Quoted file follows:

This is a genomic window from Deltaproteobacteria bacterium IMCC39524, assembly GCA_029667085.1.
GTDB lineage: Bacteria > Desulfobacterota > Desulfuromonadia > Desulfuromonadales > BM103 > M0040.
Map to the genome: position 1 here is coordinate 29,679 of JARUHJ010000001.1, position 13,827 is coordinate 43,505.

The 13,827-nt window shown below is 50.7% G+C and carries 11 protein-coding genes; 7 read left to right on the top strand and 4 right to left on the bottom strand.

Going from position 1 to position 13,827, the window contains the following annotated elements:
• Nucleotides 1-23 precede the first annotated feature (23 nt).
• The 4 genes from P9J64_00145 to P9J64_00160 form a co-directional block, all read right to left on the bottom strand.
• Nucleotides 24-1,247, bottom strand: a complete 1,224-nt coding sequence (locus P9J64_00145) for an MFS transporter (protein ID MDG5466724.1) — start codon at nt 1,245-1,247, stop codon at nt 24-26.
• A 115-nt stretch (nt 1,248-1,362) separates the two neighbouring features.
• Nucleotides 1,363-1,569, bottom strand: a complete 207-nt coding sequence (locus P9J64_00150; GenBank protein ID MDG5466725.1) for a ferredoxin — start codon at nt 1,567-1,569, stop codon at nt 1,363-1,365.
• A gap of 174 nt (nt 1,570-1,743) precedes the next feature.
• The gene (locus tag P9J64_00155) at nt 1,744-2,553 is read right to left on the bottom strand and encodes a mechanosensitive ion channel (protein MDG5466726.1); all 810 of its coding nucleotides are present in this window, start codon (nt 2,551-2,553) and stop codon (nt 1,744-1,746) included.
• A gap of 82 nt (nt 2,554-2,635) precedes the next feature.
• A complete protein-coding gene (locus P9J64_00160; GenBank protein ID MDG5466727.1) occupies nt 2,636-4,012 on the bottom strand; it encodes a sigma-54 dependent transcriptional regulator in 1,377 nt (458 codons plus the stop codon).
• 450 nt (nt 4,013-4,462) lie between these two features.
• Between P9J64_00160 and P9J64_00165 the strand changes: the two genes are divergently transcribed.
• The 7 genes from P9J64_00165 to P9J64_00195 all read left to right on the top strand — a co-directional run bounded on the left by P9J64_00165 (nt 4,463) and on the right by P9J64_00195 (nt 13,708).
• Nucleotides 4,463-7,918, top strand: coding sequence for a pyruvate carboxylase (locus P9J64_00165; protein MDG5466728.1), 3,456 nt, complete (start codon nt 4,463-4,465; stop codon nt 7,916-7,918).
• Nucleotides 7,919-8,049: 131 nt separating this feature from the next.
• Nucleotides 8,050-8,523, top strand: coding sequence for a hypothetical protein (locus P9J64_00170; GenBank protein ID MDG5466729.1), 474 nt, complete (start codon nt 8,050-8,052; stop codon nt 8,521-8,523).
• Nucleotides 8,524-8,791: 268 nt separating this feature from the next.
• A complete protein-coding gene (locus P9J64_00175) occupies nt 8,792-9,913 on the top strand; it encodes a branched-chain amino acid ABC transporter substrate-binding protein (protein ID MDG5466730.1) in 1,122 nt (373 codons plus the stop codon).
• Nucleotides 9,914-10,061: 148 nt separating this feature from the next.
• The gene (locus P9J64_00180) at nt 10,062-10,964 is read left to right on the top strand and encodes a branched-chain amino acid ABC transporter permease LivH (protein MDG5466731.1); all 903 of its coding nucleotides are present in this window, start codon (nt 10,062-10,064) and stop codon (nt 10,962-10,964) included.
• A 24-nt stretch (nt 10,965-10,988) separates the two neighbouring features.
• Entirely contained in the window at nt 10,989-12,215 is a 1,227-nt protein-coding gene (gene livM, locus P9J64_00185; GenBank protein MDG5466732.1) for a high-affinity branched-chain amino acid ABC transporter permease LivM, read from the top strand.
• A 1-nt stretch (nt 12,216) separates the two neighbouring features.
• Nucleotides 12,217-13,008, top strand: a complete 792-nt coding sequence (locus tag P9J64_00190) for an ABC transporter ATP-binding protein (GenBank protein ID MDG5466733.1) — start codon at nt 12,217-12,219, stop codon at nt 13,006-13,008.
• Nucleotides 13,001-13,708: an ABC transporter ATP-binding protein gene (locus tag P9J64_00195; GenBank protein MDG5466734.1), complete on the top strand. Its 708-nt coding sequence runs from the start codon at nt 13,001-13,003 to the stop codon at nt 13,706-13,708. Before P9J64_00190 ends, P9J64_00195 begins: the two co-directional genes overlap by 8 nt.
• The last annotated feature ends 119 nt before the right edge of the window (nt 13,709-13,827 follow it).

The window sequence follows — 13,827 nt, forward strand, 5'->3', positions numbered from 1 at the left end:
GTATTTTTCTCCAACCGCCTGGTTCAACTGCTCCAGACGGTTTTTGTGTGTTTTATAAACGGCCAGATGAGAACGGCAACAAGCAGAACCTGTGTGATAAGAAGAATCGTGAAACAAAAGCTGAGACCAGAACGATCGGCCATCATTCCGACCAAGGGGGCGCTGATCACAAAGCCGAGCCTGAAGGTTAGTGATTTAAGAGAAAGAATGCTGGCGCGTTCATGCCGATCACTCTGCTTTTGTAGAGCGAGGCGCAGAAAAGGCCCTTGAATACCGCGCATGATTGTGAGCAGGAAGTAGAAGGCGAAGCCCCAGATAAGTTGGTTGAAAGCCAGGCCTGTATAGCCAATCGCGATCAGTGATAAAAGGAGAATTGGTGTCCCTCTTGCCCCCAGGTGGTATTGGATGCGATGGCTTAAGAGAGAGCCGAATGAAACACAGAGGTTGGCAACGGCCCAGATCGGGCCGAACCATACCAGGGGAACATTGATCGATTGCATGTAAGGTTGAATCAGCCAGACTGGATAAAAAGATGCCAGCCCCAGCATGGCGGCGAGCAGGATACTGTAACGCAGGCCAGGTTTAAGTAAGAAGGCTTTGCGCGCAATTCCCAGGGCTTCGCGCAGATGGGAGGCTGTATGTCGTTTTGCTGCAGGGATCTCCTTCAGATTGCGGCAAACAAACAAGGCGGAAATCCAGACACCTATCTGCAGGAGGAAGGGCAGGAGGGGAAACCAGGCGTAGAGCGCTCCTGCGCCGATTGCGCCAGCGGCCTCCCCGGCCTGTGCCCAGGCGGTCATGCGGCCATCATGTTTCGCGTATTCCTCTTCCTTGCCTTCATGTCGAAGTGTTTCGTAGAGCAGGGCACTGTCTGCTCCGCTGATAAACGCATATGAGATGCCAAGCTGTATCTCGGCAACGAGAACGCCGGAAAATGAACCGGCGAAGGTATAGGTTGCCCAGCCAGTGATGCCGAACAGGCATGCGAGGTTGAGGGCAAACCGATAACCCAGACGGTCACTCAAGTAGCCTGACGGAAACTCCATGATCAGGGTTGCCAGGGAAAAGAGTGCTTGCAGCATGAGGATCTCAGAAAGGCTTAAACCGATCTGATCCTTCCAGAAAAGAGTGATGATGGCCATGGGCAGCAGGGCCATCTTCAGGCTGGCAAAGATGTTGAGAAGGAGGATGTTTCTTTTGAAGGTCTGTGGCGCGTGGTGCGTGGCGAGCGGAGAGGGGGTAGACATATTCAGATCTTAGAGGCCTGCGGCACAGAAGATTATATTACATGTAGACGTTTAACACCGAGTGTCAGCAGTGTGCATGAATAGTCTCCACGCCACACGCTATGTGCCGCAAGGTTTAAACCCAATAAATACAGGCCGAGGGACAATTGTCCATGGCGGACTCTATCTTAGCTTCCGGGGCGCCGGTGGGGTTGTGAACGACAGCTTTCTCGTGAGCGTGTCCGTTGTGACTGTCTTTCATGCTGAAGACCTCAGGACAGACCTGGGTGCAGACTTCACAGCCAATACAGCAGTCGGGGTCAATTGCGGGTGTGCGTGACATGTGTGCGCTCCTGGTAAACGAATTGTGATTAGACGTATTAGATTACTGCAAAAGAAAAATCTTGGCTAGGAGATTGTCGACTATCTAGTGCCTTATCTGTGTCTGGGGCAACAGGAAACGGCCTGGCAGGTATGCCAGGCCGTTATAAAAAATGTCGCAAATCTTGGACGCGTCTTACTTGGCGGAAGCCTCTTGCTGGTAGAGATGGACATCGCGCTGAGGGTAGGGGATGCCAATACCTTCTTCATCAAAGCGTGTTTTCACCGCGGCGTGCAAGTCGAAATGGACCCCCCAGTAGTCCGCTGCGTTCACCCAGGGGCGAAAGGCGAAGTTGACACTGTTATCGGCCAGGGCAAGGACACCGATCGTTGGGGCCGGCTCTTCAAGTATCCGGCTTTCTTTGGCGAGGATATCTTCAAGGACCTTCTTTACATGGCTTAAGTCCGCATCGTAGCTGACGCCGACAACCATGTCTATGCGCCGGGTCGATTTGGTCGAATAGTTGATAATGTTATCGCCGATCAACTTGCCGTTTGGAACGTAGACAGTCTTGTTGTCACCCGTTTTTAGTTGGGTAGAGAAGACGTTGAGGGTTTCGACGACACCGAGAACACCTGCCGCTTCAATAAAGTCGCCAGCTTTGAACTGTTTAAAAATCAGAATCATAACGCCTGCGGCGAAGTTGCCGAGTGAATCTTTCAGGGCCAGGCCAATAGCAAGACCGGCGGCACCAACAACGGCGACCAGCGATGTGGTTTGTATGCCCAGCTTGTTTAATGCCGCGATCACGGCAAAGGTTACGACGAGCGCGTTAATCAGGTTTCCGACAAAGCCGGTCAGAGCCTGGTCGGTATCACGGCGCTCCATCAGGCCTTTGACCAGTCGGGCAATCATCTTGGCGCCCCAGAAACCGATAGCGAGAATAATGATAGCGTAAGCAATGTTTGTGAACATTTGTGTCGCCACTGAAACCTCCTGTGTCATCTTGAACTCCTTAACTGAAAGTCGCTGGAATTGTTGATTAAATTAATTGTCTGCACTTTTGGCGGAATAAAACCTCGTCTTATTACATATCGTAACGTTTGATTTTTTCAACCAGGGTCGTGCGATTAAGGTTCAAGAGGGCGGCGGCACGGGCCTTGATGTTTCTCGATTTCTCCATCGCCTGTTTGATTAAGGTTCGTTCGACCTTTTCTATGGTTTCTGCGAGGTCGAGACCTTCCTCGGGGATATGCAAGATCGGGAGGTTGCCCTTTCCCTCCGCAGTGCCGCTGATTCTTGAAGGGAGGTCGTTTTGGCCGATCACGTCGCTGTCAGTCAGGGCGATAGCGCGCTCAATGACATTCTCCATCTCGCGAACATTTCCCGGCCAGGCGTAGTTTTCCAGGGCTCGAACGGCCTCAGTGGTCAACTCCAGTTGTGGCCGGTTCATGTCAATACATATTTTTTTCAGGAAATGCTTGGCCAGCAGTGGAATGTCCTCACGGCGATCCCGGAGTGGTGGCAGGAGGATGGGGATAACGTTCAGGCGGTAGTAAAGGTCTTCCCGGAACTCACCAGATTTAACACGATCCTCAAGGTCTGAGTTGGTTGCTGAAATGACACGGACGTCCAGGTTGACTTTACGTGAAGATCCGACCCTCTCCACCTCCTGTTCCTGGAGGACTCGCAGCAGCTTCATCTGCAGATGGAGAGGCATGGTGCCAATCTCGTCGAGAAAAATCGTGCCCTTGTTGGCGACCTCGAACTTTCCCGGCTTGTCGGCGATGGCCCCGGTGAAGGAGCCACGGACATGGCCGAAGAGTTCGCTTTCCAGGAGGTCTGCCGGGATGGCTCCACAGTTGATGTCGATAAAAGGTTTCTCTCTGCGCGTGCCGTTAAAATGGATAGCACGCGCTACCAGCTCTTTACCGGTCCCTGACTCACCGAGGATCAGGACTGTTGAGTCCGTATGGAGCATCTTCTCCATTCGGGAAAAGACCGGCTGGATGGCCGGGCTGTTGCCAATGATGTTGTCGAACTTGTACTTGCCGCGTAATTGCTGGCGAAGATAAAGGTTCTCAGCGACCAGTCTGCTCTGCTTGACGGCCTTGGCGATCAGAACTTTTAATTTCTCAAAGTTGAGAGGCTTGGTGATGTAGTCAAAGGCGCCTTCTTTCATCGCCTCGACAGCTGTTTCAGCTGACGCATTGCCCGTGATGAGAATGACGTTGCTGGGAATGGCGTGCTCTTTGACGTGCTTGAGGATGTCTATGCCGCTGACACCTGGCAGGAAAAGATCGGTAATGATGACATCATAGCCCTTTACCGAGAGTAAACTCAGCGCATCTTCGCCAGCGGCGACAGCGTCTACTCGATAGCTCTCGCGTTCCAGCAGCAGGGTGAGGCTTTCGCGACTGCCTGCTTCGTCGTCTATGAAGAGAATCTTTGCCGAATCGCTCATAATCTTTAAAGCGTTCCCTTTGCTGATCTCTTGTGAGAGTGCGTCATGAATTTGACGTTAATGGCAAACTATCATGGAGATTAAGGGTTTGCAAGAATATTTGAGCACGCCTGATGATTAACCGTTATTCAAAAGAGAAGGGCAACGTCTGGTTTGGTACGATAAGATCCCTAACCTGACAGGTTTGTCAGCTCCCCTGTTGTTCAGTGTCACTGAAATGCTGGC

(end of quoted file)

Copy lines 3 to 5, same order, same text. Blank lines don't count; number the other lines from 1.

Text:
Map to the genome: position 1 here is coordinate 29,679 of JARUHJ010000001.1, position 13,827 is coordinate 43,505.

The 13,827-nt window shown below is 50.7% G+C and carries 11 protein-coding genes; 7 read left to right on the top strand and 4 right to left on the bottom strand.

Going from position 1 to position 13,827, the window contains the following annotated elements: